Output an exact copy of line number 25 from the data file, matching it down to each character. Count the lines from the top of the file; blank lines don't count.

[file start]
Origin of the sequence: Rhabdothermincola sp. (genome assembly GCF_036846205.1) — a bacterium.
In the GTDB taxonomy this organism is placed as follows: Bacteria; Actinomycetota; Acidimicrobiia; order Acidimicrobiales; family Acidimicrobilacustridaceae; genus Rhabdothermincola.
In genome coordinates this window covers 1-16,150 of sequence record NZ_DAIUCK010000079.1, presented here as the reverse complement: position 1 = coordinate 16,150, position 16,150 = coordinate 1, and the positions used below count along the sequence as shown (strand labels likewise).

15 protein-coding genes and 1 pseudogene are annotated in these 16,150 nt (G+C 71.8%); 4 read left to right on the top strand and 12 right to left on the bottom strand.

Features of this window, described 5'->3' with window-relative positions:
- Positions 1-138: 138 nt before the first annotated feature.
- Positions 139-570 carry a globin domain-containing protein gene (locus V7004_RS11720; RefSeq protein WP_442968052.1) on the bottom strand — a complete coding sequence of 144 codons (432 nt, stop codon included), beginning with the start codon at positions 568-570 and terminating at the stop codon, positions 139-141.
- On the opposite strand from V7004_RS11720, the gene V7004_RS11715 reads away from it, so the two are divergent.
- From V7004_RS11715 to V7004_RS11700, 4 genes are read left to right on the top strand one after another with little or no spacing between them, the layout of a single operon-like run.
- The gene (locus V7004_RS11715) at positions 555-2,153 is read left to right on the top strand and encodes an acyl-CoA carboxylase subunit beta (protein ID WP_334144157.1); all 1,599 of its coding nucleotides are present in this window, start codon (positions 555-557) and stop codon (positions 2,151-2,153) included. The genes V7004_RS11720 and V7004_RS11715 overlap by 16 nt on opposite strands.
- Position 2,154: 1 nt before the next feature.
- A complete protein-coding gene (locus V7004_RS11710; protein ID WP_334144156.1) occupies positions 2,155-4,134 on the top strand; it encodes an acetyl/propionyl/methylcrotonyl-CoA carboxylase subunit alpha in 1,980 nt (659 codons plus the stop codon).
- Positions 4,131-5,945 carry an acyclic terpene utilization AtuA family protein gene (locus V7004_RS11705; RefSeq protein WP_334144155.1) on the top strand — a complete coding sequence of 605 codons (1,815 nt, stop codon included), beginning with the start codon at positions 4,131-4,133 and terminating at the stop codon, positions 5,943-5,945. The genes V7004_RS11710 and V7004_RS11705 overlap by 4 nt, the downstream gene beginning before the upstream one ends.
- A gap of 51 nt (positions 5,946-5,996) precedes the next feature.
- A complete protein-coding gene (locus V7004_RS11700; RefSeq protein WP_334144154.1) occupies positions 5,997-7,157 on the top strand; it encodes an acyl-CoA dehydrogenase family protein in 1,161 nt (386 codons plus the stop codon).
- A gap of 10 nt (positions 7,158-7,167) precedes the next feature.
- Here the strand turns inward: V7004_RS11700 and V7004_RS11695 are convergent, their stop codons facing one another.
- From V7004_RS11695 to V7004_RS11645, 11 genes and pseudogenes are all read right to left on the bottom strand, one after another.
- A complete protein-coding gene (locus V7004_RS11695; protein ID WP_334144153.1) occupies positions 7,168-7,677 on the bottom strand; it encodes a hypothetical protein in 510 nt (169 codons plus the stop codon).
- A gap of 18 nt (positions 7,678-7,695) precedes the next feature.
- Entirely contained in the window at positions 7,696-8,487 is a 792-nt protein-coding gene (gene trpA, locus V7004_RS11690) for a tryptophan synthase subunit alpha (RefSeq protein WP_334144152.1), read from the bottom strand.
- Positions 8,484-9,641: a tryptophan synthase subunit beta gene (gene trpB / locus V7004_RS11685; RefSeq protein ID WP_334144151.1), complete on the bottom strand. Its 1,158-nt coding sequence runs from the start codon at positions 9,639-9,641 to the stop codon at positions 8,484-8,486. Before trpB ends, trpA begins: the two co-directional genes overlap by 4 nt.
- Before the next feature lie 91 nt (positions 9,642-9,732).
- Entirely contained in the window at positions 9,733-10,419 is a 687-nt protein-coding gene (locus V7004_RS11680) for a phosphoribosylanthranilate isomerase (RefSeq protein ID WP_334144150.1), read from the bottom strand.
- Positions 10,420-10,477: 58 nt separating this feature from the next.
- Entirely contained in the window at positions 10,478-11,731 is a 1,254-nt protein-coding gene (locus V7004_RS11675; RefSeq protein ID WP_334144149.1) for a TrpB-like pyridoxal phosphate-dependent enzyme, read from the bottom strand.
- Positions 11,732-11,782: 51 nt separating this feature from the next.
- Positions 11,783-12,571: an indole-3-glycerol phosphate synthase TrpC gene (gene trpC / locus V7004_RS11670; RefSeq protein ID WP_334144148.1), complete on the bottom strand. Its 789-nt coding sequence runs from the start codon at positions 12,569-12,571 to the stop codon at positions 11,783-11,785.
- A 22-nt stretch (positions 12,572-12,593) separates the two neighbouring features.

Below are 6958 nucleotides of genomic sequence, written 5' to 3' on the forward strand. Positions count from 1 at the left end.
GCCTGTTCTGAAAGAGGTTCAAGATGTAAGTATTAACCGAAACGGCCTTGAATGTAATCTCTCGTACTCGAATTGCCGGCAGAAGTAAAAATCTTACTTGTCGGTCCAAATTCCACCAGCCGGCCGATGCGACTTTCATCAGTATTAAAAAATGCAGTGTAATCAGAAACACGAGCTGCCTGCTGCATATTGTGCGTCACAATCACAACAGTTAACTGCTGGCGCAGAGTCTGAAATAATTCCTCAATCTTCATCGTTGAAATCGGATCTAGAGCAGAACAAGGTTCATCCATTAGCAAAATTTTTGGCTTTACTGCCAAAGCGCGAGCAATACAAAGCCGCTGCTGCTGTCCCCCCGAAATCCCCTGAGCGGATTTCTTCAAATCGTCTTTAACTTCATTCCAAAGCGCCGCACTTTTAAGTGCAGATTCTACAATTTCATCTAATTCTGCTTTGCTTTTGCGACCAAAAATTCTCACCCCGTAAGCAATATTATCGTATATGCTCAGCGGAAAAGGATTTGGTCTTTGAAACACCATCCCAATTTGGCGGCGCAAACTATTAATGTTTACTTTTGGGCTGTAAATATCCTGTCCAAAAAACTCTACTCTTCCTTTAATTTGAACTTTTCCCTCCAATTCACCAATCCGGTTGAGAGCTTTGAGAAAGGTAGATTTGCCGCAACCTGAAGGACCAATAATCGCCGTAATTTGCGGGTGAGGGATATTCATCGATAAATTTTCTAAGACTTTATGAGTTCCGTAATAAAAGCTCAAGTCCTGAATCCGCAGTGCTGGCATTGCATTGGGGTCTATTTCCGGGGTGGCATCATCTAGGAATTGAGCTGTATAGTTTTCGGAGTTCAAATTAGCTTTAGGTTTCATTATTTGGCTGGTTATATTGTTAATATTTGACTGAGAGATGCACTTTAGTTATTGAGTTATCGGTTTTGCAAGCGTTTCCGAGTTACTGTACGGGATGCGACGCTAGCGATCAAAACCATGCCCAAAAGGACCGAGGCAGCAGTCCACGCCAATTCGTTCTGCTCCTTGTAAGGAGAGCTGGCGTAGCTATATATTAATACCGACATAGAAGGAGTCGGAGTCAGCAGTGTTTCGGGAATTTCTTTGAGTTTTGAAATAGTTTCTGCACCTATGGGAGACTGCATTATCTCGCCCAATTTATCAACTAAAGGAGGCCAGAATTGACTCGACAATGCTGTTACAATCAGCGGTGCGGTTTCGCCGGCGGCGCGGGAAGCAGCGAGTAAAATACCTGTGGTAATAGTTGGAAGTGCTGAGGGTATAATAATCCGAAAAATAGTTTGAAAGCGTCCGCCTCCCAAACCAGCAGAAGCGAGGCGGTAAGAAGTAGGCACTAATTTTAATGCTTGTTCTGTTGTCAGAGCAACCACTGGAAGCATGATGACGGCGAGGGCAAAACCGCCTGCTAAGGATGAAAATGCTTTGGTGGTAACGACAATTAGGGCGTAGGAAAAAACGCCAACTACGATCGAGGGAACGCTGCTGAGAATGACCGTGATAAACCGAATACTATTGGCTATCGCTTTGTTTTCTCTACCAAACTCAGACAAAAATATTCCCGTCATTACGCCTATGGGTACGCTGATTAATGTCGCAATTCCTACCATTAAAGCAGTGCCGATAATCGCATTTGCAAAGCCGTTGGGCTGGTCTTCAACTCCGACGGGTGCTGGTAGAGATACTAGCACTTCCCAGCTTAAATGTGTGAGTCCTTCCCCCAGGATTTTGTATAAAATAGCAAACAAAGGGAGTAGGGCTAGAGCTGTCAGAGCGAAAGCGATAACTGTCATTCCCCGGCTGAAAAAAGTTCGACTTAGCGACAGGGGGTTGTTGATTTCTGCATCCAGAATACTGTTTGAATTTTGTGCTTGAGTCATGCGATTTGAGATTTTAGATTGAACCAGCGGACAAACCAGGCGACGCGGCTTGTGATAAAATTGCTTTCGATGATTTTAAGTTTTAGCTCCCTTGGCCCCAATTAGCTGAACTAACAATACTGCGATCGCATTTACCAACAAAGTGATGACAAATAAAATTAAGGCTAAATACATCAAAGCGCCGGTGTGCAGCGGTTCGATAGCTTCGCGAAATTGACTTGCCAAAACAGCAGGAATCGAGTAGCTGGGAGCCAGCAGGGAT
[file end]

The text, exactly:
- Positions 10,420-10,477: 58 nt separating this feature from the next.